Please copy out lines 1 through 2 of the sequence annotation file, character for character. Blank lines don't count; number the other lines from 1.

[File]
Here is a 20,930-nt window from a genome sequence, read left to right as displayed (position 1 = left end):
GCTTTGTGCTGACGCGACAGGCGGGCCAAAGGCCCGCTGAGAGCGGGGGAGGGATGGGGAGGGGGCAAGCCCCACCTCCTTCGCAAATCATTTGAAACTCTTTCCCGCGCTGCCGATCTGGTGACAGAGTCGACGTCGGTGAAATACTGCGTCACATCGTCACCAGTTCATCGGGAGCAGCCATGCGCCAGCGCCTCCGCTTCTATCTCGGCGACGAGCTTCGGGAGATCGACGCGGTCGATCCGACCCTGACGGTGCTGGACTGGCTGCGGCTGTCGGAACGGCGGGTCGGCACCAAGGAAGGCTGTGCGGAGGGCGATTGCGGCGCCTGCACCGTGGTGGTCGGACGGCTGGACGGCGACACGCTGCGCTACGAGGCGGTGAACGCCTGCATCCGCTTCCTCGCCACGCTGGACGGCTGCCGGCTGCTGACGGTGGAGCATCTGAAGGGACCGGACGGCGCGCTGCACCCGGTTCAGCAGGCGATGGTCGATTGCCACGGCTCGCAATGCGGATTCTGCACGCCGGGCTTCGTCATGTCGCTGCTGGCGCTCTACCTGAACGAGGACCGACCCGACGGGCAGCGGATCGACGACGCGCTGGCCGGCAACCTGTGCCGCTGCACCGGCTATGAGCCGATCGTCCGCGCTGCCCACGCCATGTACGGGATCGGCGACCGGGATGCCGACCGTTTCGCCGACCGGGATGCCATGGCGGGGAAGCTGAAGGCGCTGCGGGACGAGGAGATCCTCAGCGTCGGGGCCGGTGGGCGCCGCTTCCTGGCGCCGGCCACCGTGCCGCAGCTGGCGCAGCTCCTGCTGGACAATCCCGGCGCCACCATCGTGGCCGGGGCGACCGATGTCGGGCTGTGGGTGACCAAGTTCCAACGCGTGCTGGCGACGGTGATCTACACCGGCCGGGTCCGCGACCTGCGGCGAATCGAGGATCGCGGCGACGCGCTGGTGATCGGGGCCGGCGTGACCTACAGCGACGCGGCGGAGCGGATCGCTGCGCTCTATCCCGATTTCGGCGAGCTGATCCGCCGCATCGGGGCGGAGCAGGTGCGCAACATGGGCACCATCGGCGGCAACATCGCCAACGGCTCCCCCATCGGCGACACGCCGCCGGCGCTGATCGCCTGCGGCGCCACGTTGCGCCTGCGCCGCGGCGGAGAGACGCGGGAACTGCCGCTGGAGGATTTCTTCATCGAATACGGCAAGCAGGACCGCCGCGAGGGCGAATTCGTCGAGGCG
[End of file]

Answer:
Here is a 20,930-nt window from a genome sequence, read left to right as displayed (position 1 = left end):
GCTTTGTGCTGACGCGACAGGCGGGCCAAAGGCCCGCTGAGAGCGGGGGAGGGATGGGGAGGGGGCAAGCCCCACCTCCTTCGCAAATCATTTGAAACTCTTTCCCGCGCTGCCGATCTGGTGACAGAGTCGACGTCGGTGAAATACTGCGTCACATCGTCACCAGTTCATCGGGAGCAGCCATGCGCCAGCGCCTCCGCTTCTATCTCGGCGACGAGCTTCGGGAGATCGACGCGGTCGATCCGACCCTGACGGTGCTGGACTGGCTGCGGCTGTCGGAACGGCGGGTCGGCACCAAGGAAGGCTGTGCGGAGGGCGATTGCGGCGCCTGCACCGTGGTGGTCGGACGGCTGGACGGCGACACGCTGCGCTACGAGGCGGTGAACGCCTGCATCCGCTTCCTCGCCACGCTGGACGGCTGCCGGCTGCTGACGGTGGAGCATCTGAAGGGACCGGACGGCGCGCTGCACCCGGTTCAGCAGGCGATGGTCGATTGCCACGGCTCGCAATGCGGATTCTGCACGCCGGGCTTCGTCATGTCGCTGCTGGCGCTCTACCTGAACGAGGACCGACCCGACGGGCAGCGGATCGACGACGCGCTGGCCGGCAACCTGTGCCGCTGCACCGGCTATGAGCCGATCGTCCGCGCTGCCCACGCCATGTACGGGATCGGCGACCGGGATGCCGACCGTTTCGCCGACCGGGATGCCATGGCGGGGAAGCTGAAGGCGCTGCGGGACGAGGAGATCCTCAGCGTCGGGGCCGGTGGGCGCCGCTTCCTGGCGCCGGCCACCGTGCCGCAGCTGGCGCAGCTCCTGCTGGACAATCCCGGCGCCACCATCGTGGCCGGGGCGACCGATGTCGGGCTGTGGGTGACCAAGTTCCAACGCGTGCTGGCGACGGTGATCTACACCGGCCGGGTCCGCGACCTGCGGCGAATCGAGGATCGCGGCGACGCGCTGGTGATCGGGGCCGGCGTGACCTACAGCGACGCGGCGGAGCGGATCGCTGCGCTCTATCCCGATTTCGGCGAGCTGATCCGCCGCATCGGGGCGGAGCAGGTGCGCAACATGGGCACCATCGGCGGCAACATCGCCAACGGCTCCCCCATCGGCGACACGCCGCCGGCGCTGATCGCCTGCGGCGCCACGTTGCGCCTGCGCCGCGGCGGAGAGACGCGGGAACTGCCGCTGGAGGATTTCTTCATCGAATACGGCAAGCAGGACCGCCGCGAGGGCGAATTCGTCGAGGCG